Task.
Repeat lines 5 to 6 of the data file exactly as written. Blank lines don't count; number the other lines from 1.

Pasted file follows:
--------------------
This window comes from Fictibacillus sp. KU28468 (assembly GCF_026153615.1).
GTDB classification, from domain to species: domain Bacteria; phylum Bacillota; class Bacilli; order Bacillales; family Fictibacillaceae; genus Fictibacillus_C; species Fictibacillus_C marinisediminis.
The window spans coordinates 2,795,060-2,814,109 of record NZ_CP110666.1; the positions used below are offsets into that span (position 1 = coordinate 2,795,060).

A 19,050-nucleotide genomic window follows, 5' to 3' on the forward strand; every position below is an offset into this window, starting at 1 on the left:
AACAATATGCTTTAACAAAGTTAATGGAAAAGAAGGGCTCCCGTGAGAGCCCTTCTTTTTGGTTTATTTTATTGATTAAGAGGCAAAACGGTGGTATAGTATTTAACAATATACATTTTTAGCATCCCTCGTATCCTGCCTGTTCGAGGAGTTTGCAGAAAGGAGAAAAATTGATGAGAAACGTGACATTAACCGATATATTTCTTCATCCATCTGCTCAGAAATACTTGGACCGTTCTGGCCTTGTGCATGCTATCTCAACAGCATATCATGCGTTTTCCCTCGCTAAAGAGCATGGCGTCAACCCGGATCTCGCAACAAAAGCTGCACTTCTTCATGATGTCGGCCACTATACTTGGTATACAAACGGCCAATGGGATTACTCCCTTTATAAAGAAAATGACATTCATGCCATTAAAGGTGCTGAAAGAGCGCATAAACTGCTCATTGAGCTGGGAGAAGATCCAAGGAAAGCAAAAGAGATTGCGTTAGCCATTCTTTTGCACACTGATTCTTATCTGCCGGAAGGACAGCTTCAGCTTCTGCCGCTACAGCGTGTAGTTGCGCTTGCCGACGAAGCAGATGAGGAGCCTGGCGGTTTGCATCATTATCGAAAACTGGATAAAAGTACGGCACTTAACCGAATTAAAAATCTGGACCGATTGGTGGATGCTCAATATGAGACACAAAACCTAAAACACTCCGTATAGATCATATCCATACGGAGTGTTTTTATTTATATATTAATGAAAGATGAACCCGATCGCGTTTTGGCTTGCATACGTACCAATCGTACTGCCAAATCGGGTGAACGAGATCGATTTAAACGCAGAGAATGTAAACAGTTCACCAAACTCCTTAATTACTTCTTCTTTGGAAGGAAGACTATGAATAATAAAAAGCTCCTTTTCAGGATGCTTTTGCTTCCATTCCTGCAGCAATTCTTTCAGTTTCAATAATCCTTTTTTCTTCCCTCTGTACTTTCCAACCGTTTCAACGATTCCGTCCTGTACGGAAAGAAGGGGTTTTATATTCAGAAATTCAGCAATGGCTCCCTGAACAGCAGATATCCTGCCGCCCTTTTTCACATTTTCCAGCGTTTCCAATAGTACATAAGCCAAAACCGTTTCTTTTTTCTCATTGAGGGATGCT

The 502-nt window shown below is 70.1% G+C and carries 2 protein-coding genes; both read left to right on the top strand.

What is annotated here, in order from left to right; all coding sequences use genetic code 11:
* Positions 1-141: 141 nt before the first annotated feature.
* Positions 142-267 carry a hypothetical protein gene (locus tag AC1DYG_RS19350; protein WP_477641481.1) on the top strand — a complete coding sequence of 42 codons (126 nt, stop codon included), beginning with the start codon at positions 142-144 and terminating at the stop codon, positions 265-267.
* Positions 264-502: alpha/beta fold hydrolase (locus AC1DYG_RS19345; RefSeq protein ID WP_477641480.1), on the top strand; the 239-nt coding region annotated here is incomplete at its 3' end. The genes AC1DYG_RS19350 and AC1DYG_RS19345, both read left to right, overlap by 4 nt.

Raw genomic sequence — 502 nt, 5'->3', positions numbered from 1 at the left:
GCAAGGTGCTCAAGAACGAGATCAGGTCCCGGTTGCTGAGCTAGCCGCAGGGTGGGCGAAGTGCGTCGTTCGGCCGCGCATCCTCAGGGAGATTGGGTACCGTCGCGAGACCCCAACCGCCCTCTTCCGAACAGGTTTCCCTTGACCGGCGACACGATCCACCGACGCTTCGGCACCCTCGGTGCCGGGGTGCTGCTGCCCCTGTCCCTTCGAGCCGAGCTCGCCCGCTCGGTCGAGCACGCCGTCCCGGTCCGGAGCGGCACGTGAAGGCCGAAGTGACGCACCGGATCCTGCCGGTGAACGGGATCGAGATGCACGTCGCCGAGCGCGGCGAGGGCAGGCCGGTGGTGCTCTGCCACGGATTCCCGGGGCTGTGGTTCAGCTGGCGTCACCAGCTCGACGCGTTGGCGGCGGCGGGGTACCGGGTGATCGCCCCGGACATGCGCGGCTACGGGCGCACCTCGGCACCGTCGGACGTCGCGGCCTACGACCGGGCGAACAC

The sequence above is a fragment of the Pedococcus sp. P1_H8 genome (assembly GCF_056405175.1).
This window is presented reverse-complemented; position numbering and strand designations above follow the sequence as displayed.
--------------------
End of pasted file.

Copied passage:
AACAATATGCTTTAACAAAGTTAATGGAAAAGAAGGGCTCCCGTGAGAGCCCTTCTTTTTGGTTTATTTTATTGATTAAGAGGCAAAACGGTGGTATAGTATTTAACAATATACATTTTTAGCATCCCTCGTATCCTGCCTGTTCGAGGAGTTTGCAGAAAGGAGAAAAATTGATGAGAAACGTGACATTAACCGATATATTTCTTCATCCATCTGCTCAGAAATACTTGGACCGTTCTGGCCTTGTGCATGCTATCTCAACAGCATATCATGCGTTTTCCCTCGCTAAAGAGCATGGCGTCAACCCGGATCTCGCAACAAAAGCTGCACTTCTTCATGATGTCGGCCACTATACTTGGTATACAAACGGCCAATGGGATTACTCCCTTTATAAAGAAAATGACATTCATGCCATTAAAGGTGCTGAAAGAGCGCATAAACTGCTCATTGAGCTGGGAGAAGATCCAAGGAAAGCAAAAGAGATTGCGTTAGCCATTCTTTTGCACACTGATTCTTATCTGCCGGAAGGACAGCTTCAGCTTCTGCCGCTACAGCGTGTAGTTGCGCTTGCCGACGAAGCAGATGAGGAGCCTGGCGGTTTGCATCATTATCGAAAACTGGATAAAAGTACGGCACTTAACCGAATTAAAAATCTGGACCGATTGGTGGATGCTCAATATGAGACACAAAACCTAAAACACTCCGTATAGATCATATCCATACGGAGTGTTTTTATTTATATATTAATGAAAGATGAACCCGATCGCGTTTTGGCTTGCATACGTACCAATCGTACTGCCAAATCGGGTGAACGAGATCGATTTAAACGCAGAGAATGTAAACAGTTCACCAAACTCCTTAATTACTTCTTCTTTGGAAGGAAGACTATGAATAATAAAAAGCTCCTTTTCAGGATGCTTTTGCTTCCATTCCTGCAGCAATTCTTTCAGTTTCAATAATCCTTTTTTCTTCCCTCTGTACTTTCCAACCGTTTCAACGATTCCGTCCTGTACGGAAAGAAGGGGTTTTATATTCAGAAATTCAGCAATGGCTCCCTGAACAGCAGATATCCTGCCGCCCTTTTTCACATTTTCCAGCGTTTCCAATAGTACATAAGCCAAAACCGTTTCTTTTTTCTCATTGAGGGATGCT

The 502-nt window shown below is 70.1% G+C and carries 2 protein-coding genes; both read left to right on the top strand.